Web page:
Tuesday, October 2, 2012

A Season of Gardening

With cool nights and dry days, our growing season is coming to an end.  Looking back on the summer, we've enjoyed a variety of foods from our garden and have even taken the opportunity to plant several rounds of crops, from cool weather greens to warm weather peppers, to fall root crops.

In July, despite the heavy heat waves plaguing MN--and most of the U.S.--the garden blossomed under the attentive care of the Arlington Hills students.  We spent a few weeks trimming back the garden, which was teeming with greens and herbs, while the beans and eggplants were just beginning to flower.  The garden was producing a hearty supply of greens, which students took home each week, but under the intense heat, the greens began to bolt and it was finally time to take them out.  While we usually  have just enough veggies for the class that works in the garden, on this particular day, all the students in the school were able to enjoy this impressive yield.  In place of the greens, students planted a mid-summer crop of cucumbers, beets, radishes, and kale.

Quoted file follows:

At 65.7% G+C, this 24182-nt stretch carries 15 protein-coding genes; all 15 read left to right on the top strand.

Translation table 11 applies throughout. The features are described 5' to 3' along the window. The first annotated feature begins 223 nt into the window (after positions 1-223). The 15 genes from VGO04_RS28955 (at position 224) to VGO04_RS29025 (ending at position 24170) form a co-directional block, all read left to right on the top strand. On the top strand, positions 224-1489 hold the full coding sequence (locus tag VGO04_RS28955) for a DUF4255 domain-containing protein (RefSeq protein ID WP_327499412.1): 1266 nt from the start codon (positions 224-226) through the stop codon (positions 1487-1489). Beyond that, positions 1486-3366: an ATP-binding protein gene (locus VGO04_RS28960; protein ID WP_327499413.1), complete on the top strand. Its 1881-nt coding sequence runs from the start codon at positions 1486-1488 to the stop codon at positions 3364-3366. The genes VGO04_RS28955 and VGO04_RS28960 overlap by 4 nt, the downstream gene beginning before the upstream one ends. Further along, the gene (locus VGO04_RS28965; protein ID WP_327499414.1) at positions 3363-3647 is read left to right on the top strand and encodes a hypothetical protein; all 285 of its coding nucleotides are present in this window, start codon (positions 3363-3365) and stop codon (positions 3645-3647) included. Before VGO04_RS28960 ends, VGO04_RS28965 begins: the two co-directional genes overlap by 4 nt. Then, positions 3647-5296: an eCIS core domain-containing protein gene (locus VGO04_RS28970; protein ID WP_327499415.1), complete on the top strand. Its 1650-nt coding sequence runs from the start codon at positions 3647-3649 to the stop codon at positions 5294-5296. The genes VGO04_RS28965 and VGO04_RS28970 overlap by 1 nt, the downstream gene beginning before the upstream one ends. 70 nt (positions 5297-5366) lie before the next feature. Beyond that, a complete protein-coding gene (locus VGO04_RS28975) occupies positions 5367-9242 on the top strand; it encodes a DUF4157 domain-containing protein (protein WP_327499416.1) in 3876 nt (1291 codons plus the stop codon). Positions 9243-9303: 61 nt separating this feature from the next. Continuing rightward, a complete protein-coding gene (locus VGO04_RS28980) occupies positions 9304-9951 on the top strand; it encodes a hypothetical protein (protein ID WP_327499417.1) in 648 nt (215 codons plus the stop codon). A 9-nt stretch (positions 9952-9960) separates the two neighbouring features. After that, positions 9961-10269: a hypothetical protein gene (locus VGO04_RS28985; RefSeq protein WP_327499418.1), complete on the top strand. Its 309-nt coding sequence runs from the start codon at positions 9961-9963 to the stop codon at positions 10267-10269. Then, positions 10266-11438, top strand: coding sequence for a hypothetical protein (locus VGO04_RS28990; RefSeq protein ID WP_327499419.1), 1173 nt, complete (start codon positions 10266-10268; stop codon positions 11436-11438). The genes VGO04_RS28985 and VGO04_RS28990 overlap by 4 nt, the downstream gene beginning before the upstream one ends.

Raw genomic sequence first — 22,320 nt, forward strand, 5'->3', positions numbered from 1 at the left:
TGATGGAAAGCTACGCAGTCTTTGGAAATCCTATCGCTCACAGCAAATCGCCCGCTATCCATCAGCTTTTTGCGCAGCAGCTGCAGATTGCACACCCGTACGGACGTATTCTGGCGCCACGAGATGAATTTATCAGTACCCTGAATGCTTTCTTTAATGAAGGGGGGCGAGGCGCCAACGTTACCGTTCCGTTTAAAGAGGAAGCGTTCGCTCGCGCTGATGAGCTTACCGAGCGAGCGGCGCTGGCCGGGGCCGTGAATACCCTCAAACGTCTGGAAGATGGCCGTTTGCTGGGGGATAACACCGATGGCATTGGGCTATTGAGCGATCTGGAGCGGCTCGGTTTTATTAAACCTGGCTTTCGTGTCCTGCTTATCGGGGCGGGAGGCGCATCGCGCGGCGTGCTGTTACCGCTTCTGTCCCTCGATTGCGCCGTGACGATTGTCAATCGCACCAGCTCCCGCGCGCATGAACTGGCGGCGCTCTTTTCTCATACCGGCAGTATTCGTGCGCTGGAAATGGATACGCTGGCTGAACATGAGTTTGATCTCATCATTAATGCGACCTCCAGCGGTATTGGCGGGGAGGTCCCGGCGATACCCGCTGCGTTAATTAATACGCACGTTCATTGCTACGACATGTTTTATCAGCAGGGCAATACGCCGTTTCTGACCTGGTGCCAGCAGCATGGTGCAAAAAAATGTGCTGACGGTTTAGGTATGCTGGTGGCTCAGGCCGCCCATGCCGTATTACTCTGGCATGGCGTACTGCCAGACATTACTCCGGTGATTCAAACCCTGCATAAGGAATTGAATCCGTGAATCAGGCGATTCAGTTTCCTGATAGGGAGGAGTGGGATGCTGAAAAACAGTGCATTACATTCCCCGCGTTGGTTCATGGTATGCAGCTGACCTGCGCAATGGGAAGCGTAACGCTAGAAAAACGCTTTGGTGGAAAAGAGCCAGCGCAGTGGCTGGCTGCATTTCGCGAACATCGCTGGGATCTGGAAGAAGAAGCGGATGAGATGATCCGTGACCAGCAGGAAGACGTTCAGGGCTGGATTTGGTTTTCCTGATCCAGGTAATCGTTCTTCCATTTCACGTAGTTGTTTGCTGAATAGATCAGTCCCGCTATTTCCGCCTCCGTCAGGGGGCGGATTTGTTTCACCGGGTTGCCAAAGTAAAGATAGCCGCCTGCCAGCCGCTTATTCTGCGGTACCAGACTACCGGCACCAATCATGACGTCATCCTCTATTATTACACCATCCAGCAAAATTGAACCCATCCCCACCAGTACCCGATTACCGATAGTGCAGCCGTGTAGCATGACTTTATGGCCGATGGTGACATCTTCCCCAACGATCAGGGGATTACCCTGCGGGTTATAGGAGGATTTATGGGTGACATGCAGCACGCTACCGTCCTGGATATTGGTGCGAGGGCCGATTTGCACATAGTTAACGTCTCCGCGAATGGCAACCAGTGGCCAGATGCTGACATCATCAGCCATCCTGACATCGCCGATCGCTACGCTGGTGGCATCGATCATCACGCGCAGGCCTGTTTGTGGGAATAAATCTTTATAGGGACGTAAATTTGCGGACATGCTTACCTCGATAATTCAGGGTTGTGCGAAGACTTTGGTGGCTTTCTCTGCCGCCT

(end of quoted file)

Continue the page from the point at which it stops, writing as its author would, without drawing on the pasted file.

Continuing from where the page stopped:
In August and September the garden exploded in flowers and flourished with vegetables. The students took home tomatoes and peppers from the bucket gardens, and eggplant, cucumbers, okra, and carrots from the external gardens.





With plenty of produce, the gardening lessons often carried over into "Jobs Club," where students divided, weighed, and labeled the harvest.



Now, as the October days grow shorter and the nights threaten to frost, it is time to end our gardening season. In spite of record breaking heat and drought, the garden has given us much to be thankful for. This week, we will gather the last of our crops and put our garden to rest for the winter.